We know that both a positive family history and racial background are among the strongest epidemiological risk factors for prostate cancer.
It is also recognized that the role of candidate genetic markers to prostate cancer is more difficult to identify than the identification of other cancer susceptibility genes. Despite the localization of several susceptibility loci, there has been limited success in identifying high-risk susceptibility genes analogous to BRCA1 or BRCA2 for breast and ovarian cancer.
Despite this there are three strong candidate susceptibility genes, namely ELAC2 (chromosome 17p11/HPC2 region),
2?-5?-oligoadenylate-dependent ribonuclease L (RNASEL), a gene in the HPC1 region, and Macrophage Scavenger Receptor 1 (MSR1), a gene within a region of linkage on chromosome 8p.
We are in desperate need of additional studies using larger sample sizes to fully evaluate the role of these genes in prostate cancer risk and disease progression. Until that happens we will remain in the dark without genetic biomarkers which we so desperately need.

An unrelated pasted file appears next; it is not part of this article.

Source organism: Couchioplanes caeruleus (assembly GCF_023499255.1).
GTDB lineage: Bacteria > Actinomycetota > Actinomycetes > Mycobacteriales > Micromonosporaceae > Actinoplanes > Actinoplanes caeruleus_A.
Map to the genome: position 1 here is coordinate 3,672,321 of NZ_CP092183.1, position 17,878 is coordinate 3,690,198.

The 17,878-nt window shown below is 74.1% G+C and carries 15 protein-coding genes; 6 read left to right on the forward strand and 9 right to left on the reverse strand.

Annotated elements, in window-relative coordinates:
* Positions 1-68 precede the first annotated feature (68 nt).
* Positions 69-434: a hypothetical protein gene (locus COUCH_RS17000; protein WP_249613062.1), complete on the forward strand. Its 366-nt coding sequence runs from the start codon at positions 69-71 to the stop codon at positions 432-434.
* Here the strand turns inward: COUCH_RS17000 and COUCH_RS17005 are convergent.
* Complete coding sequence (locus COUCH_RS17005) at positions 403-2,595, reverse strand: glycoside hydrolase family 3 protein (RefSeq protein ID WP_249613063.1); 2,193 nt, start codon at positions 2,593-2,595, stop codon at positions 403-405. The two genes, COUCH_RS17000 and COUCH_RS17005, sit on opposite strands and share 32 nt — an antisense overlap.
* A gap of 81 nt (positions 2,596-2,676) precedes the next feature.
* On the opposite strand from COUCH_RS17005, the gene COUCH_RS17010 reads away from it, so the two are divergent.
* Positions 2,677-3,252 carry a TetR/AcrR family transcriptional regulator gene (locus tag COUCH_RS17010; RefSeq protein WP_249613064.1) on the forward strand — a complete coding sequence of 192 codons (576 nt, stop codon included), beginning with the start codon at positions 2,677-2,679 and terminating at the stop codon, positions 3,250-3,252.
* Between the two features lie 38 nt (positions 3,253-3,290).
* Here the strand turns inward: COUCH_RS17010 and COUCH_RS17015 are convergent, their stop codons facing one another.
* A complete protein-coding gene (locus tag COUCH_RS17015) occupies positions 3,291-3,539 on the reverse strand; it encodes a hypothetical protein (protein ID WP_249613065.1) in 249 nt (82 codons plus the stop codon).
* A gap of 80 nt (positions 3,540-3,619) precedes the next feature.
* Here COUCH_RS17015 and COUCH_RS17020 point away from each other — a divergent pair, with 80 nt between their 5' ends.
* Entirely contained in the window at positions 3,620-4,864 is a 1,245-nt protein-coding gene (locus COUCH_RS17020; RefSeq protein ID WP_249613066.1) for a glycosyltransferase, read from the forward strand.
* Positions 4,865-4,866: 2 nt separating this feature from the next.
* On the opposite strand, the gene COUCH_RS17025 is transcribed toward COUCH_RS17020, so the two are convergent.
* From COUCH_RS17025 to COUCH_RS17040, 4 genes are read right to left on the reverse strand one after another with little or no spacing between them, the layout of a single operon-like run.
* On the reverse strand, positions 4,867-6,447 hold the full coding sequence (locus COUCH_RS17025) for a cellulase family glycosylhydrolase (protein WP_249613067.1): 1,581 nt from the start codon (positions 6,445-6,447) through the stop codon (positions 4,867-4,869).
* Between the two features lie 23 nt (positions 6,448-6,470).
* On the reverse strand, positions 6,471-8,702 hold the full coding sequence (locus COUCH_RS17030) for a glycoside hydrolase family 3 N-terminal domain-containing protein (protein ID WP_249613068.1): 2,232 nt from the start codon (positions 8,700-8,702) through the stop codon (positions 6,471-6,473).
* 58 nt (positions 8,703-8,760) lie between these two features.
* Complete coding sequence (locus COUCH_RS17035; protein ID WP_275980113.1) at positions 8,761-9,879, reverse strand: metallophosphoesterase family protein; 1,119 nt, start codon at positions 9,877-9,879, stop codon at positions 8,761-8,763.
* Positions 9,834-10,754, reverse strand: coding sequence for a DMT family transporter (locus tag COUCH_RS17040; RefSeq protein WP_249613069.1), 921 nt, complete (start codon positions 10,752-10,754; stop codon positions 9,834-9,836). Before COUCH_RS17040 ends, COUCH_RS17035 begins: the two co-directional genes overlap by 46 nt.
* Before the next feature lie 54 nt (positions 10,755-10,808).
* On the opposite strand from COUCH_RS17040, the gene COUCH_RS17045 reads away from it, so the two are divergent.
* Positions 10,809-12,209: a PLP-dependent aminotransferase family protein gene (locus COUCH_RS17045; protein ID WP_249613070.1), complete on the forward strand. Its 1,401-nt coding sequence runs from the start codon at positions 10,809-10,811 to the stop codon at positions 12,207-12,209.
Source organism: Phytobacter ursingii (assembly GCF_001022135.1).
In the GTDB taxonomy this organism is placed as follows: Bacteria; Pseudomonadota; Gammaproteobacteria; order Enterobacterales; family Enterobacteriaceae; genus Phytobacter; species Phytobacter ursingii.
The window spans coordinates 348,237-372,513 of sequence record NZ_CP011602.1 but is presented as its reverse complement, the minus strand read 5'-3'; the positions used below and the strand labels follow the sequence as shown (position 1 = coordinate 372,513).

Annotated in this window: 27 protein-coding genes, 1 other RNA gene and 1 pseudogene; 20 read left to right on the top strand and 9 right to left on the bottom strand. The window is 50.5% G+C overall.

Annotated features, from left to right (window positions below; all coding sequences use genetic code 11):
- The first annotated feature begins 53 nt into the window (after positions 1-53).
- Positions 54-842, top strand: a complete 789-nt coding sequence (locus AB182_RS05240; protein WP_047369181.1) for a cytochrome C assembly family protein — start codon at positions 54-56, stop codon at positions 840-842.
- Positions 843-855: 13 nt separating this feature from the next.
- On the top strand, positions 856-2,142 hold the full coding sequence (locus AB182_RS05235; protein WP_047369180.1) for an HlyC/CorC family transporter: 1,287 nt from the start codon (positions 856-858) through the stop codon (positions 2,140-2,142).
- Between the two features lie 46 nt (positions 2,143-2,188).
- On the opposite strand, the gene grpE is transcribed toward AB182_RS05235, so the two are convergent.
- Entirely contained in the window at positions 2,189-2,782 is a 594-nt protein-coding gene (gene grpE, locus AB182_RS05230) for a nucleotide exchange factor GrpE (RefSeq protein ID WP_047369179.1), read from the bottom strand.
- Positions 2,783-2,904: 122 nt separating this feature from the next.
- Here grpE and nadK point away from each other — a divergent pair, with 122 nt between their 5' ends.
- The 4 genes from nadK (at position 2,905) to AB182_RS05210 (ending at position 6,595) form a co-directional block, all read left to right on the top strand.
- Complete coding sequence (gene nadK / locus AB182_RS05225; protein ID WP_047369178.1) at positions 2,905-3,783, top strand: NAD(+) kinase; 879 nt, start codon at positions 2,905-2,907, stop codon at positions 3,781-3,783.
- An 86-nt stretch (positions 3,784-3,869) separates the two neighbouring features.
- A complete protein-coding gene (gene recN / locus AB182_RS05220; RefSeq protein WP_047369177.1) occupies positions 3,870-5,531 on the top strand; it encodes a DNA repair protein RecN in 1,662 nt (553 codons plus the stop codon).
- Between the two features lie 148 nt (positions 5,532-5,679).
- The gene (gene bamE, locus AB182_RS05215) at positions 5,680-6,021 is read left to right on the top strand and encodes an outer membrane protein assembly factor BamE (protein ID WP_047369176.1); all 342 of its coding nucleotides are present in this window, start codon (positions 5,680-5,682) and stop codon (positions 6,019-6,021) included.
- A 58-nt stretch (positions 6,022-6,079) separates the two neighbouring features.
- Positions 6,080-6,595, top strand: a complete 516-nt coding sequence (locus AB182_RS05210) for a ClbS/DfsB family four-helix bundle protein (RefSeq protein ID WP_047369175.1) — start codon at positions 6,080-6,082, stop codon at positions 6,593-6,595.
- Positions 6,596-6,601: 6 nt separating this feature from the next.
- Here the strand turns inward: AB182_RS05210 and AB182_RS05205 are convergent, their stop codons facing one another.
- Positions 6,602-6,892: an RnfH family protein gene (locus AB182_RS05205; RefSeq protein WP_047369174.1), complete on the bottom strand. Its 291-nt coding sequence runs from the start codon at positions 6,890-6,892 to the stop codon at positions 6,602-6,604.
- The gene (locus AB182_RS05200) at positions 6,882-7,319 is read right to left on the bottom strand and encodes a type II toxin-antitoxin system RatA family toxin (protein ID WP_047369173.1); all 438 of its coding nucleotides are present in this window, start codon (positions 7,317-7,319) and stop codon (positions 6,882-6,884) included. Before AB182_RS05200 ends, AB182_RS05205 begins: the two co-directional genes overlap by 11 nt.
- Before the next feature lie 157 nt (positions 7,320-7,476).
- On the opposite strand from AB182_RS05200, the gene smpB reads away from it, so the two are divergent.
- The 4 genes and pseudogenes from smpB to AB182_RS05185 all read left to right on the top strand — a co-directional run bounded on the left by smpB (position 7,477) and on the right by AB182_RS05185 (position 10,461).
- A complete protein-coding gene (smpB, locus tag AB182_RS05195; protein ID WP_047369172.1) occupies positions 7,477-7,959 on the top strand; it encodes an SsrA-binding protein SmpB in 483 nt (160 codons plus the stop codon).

It is also of interest to mention that a significant percentage of men with early-onset (prostate cancer at a younger age) harbor germline mutation in the BRCA2 gene thus confirming its role as a high-risk prostate cancer susceptibility gene.
Although initial analyses supported the hypothesis that a number of rare highly penetrant loci contribute to the Mgenetic inheritance of prostate cancer, current experimental evidence better supports the hypothesis that some of the familial risks may be due to inheritance of multiple moderate-risk genetic variants. In this regard, it is not surprising that analyses of genes encoding key proteins involved in androgen biosynthesis and action led to the observation of a significant association between a susceptibility to prostate cancer and common genetic variants in some of these genes.
Endocrine-Related Cancer (2003) 10 225–259